Chicago School of Thought

Chicago School of Thought

The Chicago school of thought refers to the research carried out by students from University of Chicago School of criminology where the scholars developed a theory known as social disorganization (Lilly, Cullen &Ball, 2014). The theory explained the crime rates experienced in different residential areas. One of major conclusions of the Chicago school of thought is that the society has an influence on whether an individual will end up as a criminal or not. The school of thought suggests that factors like poverty and unemployment that come from outside the individual that can make individuals lead a criminal life (Lilly, Cullen &Ball, 2014).

Lilly et al., (2014) note that the theory discussion is profound because today’s crime rates are different when we look at various neighborhoods. Taking Oklahoma City in America as our example, rape and murder crime rates have risen. Assaults and robberies have also significantly increased. The main point to note is that more than half of families who live in the area are below the poverty line. Poverty is a common cause of crimes judging from the Oklahoma City situation. Poor people with no sustainable source of income will most likely opt to join criminal gangs in the hope of meeting daily household needs.

Lewisboro is a town in New York and is among the areas with lowest crime rates (Lilly et al., 2014). Only 1.9% of people live below the poverty, a scenario that explains the low level of crime. Lilly et al., (2014) assert that to further prove the Chicago school of thought, we can look at the case of Freddie Gray a man who died while in police custody and had been arrested for various crimes. The neighbors explained to Washington that he wanted to move from his neighborhood and live a better life because most people living in the area are poor. The situation explains why he was constantly involved in criminal activities, since he never had a job.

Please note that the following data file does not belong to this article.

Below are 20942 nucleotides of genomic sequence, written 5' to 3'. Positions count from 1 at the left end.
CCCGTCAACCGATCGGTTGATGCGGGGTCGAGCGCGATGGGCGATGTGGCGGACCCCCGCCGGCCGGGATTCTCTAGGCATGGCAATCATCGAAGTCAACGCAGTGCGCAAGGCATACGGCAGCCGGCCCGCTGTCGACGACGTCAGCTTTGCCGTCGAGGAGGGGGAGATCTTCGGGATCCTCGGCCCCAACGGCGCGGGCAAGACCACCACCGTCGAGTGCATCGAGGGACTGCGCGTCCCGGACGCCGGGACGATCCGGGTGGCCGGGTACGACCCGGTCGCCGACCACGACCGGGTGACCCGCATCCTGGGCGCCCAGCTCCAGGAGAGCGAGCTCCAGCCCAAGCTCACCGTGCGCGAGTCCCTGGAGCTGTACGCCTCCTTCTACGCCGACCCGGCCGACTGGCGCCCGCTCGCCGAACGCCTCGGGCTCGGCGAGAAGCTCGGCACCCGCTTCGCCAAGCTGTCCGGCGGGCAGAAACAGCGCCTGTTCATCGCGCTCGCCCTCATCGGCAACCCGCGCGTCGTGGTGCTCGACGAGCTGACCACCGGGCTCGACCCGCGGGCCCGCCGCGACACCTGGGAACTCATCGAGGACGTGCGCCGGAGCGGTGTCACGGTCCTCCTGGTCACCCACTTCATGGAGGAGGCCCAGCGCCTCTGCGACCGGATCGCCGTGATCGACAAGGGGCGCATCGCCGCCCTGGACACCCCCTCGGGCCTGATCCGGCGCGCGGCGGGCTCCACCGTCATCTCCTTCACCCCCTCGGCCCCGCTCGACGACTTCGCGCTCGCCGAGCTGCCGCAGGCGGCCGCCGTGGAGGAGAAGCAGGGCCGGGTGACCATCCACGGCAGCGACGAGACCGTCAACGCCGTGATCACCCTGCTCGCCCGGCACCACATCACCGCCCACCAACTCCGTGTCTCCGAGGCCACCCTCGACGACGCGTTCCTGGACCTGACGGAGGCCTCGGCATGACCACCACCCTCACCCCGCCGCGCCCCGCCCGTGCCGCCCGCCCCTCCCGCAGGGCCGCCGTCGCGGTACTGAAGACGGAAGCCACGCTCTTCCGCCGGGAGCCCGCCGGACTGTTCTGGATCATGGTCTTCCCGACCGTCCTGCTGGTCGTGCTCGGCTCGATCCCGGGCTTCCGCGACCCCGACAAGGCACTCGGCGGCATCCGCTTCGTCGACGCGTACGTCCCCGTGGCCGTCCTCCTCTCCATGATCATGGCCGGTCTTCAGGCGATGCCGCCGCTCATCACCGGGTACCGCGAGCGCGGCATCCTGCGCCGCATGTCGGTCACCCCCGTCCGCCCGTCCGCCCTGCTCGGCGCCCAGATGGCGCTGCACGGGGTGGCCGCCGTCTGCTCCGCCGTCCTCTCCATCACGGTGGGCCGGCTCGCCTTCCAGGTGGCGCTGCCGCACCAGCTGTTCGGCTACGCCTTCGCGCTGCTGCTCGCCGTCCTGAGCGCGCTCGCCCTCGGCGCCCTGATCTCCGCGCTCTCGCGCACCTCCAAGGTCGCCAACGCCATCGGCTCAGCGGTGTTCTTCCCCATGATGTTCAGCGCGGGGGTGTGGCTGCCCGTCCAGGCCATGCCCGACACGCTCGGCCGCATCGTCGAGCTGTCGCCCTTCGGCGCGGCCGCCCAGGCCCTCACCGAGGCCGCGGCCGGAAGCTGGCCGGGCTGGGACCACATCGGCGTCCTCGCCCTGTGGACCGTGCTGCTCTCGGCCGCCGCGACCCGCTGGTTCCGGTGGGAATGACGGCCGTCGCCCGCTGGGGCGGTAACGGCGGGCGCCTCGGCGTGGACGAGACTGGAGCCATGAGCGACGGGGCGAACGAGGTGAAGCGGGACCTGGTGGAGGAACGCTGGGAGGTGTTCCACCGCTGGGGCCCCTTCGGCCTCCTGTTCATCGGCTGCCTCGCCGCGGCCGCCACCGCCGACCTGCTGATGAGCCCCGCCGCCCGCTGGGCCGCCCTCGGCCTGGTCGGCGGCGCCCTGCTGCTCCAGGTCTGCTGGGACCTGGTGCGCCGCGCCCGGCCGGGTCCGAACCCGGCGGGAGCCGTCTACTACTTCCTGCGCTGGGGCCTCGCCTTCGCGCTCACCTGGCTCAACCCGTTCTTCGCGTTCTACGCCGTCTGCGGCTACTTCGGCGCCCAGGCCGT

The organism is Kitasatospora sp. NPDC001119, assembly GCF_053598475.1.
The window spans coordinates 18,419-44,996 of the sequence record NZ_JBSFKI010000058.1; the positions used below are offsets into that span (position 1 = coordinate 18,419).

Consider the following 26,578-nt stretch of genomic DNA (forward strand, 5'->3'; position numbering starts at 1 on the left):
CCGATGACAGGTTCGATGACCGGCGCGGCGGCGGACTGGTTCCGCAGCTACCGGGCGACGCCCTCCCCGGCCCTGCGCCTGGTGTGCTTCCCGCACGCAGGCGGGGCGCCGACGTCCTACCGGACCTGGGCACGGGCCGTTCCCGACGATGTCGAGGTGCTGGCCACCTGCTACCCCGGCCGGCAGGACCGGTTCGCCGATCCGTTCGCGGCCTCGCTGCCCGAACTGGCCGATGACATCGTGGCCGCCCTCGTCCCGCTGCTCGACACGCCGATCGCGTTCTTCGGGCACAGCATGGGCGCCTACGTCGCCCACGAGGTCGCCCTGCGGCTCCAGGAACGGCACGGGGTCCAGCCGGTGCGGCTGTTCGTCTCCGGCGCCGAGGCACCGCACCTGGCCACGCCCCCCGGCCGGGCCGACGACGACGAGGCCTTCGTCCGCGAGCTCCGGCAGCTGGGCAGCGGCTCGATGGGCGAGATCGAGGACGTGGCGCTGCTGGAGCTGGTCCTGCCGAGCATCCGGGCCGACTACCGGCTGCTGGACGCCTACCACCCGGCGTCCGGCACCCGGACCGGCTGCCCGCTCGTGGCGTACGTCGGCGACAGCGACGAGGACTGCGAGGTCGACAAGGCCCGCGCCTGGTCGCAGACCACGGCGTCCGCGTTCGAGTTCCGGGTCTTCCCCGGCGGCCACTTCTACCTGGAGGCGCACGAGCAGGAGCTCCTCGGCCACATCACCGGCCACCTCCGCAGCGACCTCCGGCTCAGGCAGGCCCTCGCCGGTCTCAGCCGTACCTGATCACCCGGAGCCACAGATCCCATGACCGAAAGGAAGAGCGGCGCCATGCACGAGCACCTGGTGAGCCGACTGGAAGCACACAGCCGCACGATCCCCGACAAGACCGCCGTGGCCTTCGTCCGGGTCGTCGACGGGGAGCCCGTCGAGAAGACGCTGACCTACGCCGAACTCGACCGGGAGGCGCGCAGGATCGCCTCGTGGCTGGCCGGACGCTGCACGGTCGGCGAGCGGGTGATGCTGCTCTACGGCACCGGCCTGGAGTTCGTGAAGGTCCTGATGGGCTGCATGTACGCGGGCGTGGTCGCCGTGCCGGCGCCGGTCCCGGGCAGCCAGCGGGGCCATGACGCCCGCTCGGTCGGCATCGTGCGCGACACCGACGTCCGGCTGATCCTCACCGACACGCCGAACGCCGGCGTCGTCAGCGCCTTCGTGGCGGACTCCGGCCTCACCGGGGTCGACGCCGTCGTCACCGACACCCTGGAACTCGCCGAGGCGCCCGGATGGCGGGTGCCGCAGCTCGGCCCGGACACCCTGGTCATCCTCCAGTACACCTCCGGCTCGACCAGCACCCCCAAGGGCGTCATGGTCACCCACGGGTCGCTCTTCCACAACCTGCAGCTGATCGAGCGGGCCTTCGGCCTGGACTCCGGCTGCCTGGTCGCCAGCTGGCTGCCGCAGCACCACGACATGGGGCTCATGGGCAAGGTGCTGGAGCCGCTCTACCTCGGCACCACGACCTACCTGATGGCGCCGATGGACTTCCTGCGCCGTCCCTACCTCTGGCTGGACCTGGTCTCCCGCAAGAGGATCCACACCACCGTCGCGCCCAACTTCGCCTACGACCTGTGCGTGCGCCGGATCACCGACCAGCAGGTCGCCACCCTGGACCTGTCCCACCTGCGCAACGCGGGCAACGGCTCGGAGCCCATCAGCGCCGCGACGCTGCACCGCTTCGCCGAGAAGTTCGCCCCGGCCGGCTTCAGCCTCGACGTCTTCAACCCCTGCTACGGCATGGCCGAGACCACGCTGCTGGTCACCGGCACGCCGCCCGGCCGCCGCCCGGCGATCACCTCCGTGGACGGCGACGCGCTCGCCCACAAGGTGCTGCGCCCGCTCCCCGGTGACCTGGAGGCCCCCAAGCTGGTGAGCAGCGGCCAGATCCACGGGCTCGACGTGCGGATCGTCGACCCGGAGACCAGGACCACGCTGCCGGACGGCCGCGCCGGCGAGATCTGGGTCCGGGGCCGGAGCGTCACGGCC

We can conclude that there is a great relationship between the societies in which an individual is brought up. The environment creates has a significant likelihood of an individual joining crime.

 References

Lilly, R. Cullen, T, Richard A. Ball (2014) Criminological Theory: Context and Consequences (6th edition).SAGE Publications.

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